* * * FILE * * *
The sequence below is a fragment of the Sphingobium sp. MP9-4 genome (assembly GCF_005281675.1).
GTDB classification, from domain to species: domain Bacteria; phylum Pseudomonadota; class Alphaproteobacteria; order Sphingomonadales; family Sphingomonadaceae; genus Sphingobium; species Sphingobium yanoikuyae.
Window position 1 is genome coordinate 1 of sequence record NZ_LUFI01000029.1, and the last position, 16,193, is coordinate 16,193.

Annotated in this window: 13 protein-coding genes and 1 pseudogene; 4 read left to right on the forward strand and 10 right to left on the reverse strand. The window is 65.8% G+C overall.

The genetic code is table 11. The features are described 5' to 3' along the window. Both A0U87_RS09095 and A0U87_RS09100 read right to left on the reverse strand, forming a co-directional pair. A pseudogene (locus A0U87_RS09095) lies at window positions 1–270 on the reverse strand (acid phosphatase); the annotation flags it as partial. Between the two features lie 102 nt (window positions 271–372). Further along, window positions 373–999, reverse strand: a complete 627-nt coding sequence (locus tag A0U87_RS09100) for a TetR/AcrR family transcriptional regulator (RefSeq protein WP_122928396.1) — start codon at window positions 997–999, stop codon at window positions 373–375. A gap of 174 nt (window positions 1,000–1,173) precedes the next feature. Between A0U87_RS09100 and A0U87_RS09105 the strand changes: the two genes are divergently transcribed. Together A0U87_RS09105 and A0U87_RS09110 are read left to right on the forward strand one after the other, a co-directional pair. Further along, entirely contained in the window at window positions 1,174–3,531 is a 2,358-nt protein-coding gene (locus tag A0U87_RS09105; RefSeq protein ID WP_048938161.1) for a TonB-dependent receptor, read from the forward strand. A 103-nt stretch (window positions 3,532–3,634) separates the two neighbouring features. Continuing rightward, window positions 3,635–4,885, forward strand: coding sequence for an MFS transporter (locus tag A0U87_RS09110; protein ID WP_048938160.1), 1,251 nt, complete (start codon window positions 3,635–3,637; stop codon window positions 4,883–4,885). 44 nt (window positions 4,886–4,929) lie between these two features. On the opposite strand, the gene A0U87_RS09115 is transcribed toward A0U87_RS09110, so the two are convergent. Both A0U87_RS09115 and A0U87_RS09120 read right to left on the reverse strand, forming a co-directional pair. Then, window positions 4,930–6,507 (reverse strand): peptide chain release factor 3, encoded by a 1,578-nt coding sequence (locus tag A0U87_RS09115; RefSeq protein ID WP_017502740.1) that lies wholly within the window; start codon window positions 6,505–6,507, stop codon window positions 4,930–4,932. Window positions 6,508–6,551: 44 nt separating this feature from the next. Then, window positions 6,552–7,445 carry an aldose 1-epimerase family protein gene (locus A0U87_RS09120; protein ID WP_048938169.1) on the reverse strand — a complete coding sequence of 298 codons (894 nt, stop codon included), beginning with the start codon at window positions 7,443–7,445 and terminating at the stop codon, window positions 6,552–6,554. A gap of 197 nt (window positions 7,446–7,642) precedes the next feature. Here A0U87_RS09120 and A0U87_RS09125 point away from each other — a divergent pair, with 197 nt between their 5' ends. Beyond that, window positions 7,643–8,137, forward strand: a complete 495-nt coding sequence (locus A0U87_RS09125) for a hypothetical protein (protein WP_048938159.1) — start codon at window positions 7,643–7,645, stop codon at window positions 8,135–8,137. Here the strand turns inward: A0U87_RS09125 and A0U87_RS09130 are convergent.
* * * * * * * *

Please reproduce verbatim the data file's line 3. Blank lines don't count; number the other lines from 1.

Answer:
Window position 1 is genome coordinate 1 of sequence record NZ_LUFI01000029.1, and the last position, 16,193, is coordinate 16,193.